Stimson seems to agree with many of these views. In Stimson’s diary entry for 13 February 1945, he writes “he [Bush] is anxious to be very chivalrous to the Russians, but I am still inclined to tread softly” and, in a diary entry on February 15th of the same year, “Bush proposing a general pooling among the nations of all scientific research and an interchange…I thought that such a plan was along the right lines, but inadvisable to put into full force yet”. These entries show that Stimson was heavily concerned about the post-war world and did agree with Bush and Conant’s ideas on a system of communication on nuclear matters between nations in the post-war world.

It would appear that throughout the course of the war, Stimson was still advocating for this. In a memo to newly appointed Secretary of State Byrnes on 16 July 1945, Stimson says “I…urge that we formulate a warning to Japan to be delivered during the course of this Conference and rather earlier than later” also mentioning “In the meantime, our tactical plans should continue to operate without let up, and if the Japanese persist, the full force of our newer weapons should be brought to bear”. It would appear to me that Stimson was trying to follow through with what he interpreted Roosevelt wanted to attain from the final outcome of the war; a world that would have gone through such a series of terrible events for the better and come together toward global peace.

However, despite Stimson’s wording here that a global sharing of information and that an international nuclear agreement to create a weapon was a smart way to go into the post-war world, he appears to also be quite a realist. In another diary entry from 14 May 1945, he says “I told him [Asst. Secretary of War John J. McCloy] that my own opinion was that the time now and the method now to deal with Russia was to keep our mouths shut and let our actions speak for words…we have got to regain the lead and perhaps do it in a pretty rough and realistic way”. While this does not necessarily mean that Stimson advocates for the complete keeping of Russia in the dark, this does allow the reader a certain amount of interpretation.

However, in a 6 June 1945 document regarding a meeting between Stimson and President Truman, Stimson details for Truman the main points that were agreed upon in the Interim Committee meetings.

The Interim Committee meetings were a series of discussions that included key players in the atomic bomb program, foreign policy, and the military. Drs. Vannevar Bush and James Conant (key scientific advisors to the White House and heads of the OSRD), Jimmy Byrnes, Drs. Oppenheimer, Fermi, Lawrence, and Compton, General Groves (Army commander in charge of Manhattan) and General Marshall (Chief of Staff of the U.S. Army). While some, like Marshall and Groves, were not official members of the Committee, they nonetheless “attended several meetings” and were highly integral.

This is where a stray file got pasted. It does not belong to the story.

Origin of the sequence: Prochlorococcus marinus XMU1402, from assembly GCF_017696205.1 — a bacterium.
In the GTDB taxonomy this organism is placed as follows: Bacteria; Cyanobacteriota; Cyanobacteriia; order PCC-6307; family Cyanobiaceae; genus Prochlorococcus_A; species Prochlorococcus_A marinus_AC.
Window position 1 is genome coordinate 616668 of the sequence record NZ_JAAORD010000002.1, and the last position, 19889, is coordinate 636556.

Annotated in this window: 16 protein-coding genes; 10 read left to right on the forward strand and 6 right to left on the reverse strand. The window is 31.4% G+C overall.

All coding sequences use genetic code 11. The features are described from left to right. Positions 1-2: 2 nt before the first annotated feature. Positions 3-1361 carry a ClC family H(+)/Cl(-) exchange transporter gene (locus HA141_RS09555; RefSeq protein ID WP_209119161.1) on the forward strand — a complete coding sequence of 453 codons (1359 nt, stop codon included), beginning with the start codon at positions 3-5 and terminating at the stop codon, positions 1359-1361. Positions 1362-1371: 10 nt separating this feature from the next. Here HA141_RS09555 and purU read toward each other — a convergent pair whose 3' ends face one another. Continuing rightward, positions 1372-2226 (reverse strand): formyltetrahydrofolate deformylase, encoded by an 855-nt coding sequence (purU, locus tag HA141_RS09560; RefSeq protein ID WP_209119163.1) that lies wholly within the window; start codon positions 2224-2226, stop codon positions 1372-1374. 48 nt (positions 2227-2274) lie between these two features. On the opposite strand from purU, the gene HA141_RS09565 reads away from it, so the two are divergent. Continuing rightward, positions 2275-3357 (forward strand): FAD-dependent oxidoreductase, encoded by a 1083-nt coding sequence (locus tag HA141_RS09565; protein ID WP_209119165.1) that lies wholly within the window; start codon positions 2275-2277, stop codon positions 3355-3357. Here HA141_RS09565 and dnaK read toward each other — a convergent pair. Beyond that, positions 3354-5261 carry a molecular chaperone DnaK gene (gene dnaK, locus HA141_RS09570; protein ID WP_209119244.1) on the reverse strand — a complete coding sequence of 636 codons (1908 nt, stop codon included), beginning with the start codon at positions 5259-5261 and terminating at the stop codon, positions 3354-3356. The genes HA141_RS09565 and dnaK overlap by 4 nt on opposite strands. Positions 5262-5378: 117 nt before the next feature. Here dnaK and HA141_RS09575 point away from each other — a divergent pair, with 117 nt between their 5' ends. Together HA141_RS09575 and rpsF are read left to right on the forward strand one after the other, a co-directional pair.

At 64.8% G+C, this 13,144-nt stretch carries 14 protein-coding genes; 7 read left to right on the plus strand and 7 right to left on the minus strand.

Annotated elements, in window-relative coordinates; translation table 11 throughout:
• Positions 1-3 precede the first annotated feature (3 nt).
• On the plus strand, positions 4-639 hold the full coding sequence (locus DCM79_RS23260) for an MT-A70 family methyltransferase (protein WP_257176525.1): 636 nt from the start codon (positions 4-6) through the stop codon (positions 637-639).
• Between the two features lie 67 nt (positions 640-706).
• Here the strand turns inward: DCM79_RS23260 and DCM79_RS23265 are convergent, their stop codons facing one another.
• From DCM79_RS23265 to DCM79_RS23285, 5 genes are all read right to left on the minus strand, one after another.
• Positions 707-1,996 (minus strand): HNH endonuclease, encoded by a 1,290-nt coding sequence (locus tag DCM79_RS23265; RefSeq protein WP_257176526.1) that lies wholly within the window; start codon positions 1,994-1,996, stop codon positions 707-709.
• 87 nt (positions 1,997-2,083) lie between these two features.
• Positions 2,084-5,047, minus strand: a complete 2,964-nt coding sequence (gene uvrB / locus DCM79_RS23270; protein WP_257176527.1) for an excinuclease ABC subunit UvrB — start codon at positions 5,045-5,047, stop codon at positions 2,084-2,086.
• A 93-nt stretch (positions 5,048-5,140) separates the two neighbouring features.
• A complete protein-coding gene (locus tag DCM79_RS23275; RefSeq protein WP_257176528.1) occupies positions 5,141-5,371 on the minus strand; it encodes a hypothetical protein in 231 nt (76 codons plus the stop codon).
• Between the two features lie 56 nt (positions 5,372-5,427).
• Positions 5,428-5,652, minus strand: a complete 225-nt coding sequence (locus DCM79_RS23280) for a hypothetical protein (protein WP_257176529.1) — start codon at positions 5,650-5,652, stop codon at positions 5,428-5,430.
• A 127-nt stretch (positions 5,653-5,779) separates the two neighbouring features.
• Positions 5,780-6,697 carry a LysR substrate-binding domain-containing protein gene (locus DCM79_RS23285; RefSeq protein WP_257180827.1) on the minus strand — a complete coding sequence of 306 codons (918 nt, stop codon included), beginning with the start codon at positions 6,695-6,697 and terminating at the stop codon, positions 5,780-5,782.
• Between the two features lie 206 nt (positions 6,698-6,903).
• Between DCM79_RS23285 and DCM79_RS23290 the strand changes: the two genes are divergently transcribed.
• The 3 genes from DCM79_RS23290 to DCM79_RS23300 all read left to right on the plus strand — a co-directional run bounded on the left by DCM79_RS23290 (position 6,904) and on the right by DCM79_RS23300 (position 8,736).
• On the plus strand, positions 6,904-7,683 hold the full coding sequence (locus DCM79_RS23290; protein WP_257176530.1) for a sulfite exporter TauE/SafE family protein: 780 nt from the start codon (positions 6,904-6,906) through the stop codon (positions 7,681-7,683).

Many of these meetings were further presided over by Jimmy Byrnes (who stood in for the president despite still being a civilian at this point), with Henry Stimson also in attendance.

These meetings were beneficial for discussing secrecy, the scientific development of the project, and the possibility of informing the Soviets of their progress on the weapon. All of these topics were covered and the end result of these decisions by the upper echelon was to bomb an essential war production facility that would claim the lives of workers and nearby civilians. Though there were many Interim Committee meetings, they lasted only from 9 May to 1 June 1945, with the meeting on the 1st of June conclusively deciding the steps that would be taken by the United States to take action against the Japanese.

It is my belief that the reason Stimson contradicts himself in the diary entry dated 14 May is because he is following the orders that were handed down to him by the Interim Committee and, therefore, by the President. Later on, I believe that Stimson still retained many reservations about the committee’s findings and this is strongly pressed for in later memorandums and reports sent to Byrnes and the President. Particularly, Stimson holds reservations about not allowing the Russians in on the project as well as not giving the Japanese a clear and precise form of warning before the bombing is carried out. Stimson’s 16 July memo to Byrnes while he is in Potsdam exemplifies his objections.

Many of Stimson’s objections and suggestions were unused in the final decision. A clear and concise warning would not be given to Japan. There is no mention of atomic weapons or power in the declaration and this is a rather large part of the psychological fear that the U.S. seemed so intent on getting across to the Japanese.

While Stimson did not succeed in many aspects, he was able to triumph in one notable instance. When the committee was drawing up a list of Japanese cities to drop the atomic bombs on, Kyoto, the cultural and former capital of Japan, was at the top of this list. Stimson fought tirelessly against Groves and other members to remove this city from the list of potential targets, eventually having the town removed from the list on 25 July 1945.